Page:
1. Thank you very much! So glad to hear that we have these things in common – and good luck to your son. College is going well for him?

      I think we’ll hang on to the tree until right after Christmas, and not get this variety again. Merry Christmas to you too!

      1. Yes, he has had a wonderful college experience – he’s a senior – he’ll walk with his class in May, but still has to do his internship over the summer or fall.

        His dream is to get a job as a facilities manager for a music school or program at the college level. He absolutely thrives in an academic environment – has loved school since the day he stepped foot into kindergarten.

        1. Exciting! I love it that there are people who seem just born to teach. I had a friend who always, always wanted to do that – every time we had a playdate, Jennifer wanted to be “teacher.” And yep, she’s a good one.

  4. CONGRATULATIONS, Bookworm! What a joy to hear such good news in light of the last week.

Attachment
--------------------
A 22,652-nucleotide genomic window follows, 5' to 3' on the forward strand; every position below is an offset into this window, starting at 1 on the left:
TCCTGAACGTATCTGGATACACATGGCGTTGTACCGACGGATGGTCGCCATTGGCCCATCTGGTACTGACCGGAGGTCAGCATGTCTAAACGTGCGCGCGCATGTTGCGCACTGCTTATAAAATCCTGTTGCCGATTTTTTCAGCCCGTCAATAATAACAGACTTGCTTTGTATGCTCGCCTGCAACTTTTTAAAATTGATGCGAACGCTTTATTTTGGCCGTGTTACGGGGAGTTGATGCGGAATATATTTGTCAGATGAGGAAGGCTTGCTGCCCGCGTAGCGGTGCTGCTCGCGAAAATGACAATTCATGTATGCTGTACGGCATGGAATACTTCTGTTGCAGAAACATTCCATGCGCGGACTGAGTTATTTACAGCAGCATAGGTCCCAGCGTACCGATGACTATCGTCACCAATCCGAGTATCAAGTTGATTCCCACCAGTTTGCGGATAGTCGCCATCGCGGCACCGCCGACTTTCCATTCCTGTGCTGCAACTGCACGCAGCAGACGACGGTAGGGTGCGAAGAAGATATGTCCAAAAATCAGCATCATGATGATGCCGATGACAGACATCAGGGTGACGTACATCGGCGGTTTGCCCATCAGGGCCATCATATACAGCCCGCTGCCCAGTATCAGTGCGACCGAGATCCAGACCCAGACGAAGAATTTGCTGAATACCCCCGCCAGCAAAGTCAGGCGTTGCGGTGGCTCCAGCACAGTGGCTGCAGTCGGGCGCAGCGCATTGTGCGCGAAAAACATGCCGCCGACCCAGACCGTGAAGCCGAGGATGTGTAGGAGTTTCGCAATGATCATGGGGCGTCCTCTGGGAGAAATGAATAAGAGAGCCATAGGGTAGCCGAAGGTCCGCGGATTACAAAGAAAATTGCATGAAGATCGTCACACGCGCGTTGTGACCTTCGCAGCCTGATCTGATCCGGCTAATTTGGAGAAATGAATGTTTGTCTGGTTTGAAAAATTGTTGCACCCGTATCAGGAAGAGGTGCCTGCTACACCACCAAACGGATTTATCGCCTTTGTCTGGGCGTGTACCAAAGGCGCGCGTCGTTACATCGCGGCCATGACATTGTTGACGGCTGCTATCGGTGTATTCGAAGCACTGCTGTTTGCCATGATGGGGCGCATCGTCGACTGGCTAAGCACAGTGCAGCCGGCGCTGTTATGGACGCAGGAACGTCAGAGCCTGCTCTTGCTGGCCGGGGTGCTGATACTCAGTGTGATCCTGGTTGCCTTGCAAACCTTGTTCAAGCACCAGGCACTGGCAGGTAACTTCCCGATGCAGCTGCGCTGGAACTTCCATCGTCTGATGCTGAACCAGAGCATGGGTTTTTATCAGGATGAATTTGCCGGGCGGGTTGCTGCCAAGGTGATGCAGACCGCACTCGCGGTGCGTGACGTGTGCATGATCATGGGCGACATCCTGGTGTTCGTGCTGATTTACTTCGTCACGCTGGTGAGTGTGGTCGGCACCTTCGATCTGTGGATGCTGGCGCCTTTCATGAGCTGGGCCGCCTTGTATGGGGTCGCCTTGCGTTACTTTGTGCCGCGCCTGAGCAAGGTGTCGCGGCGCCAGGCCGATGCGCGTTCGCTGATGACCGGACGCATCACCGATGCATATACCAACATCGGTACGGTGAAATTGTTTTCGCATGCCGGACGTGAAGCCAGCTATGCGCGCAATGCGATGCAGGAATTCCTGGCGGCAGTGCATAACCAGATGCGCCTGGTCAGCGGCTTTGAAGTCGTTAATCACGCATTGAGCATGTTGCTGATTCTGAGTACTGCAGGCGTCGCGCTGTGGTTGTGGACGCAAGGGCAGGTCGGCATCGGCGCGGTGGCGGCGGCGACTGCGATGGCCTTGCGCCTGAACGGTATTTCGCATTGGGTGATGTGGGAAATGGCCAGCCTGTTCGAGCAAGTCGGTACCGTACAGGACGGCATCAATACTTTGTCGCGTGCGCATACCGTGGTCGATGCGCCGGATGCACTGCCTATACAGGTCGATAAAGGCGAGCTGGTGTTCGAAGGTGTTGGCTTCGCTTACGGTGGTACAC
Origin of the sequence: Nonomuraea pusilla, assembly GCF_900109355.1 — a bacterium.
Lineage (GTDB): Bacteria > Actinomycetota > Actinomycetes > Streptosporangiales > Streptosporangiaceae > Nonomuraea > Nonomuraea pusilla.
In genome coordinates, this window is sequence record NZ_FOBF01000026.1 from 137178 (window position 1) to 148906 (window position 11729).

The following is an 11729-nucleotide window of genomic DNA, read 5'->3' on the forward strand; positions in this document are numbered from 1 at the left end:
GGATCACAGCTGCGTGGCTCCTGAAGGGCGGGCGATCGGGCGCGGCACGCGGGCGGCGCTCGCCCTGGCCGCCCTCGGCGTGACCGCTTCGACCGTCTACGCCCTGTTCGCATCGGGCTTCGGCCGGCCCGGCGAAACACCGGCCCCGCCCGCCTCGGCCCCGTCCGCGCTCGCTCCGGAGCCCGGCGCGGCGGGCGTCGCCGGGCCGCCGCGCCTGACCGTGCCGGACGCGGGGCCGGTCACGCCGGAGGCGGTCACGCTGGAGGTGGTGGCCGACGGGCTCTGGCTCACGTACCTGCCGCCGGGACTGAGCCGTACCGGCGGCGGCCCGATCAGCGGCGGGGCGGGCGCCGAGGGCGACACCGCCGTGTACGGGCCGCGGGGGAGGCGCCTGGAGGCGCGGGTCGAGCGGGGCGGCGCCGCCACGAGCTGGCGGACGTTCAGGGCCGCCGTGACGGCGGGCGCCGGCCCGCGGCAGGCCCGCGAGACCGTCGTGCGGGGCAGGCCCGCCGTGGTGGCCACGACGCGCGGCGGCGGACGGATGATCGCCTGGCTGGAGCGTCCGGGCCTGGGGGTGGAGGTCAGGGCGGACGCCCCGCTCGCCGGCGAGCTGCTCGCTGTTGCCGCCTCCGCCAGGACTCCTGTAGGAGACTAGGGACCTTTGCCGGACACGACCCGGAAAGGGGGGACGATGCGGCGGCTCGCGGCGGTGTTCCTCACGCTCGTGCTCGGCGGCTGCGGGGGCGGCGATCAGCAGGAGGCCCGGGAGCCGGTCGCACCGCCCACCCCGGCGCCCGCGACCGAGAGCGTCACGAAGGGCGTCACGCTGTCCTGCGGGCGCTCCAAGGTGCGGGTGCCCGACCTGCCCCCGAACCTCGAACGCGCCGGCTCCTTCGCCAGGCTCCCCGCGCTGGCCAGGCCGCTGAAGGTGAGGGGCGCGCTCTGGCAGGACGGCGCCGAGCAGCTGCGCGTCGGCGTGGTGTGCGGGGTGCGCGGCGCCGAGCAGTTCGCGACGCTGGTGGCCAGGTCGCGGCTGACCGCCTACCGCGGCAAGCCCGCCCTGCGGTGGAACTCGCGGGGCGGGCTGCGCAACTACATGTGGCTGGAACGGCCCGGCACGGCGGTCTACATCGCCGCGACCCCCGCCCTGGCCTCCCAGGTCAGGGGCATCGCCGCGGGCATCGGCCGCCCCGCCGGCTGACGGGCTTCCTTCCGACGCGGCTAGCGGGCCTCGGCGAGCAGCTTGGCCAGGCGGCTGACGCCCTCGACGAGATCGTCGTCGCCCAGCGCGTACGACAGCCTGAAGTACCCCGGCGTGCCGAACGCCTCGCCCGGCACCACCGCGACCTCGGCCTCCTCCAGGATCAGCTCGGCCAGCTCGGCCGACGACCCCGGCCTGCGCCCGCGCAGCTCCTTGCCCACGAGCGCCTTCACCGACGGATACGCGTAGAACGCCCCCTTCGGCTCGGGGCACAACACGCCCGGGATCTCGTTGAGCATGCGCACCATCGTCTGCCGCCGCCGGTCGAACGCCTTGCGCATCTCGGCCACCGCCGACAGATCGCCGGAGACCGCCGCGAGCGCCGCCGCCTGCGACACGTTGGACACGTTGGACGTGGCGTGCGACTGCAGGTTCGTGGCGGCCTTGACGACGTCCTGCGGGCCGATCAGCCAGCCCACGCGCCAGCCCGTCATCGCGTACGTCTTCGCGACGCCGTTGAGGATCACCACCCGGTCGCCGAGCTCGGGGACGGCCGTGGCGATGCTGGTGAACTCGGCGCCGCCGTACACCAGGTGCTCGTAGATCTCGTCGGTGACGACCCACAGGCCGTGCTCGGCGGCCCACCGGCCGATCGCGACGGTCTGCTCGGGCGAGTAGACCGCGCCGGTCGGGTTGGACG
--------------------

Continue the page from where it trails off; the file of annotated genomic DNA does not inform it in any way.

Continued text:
And my husband used to get a cold like clockwork every Christmas. He works in a hospital and is susceptible to colds anyway, but I noticed that every since we got a fake tree, he hasn’t gotten a cold! I think it was probably some sort of allergy. In all fairness, that same year he also moved out of the hospital proper and into an office where he isn’t around patients, but still….

    The artificial trees are very nice now, Mals. I recommend you get one from Costco if you have one near you.

    And just because I am so proud and excited, please let me say CONGRATULATIONS, Bookworm one more time!!

    1. I know, it seems so sad that there are parents who’ll never see an acceptance letter, never buy a prom dress, never worry about a new driver… but we rejoiced all the same. She’s worked very very hard, and we felt that her grades and test scores and challenging classes and extracurriculars made the Ivies a stretch, but also a possibility.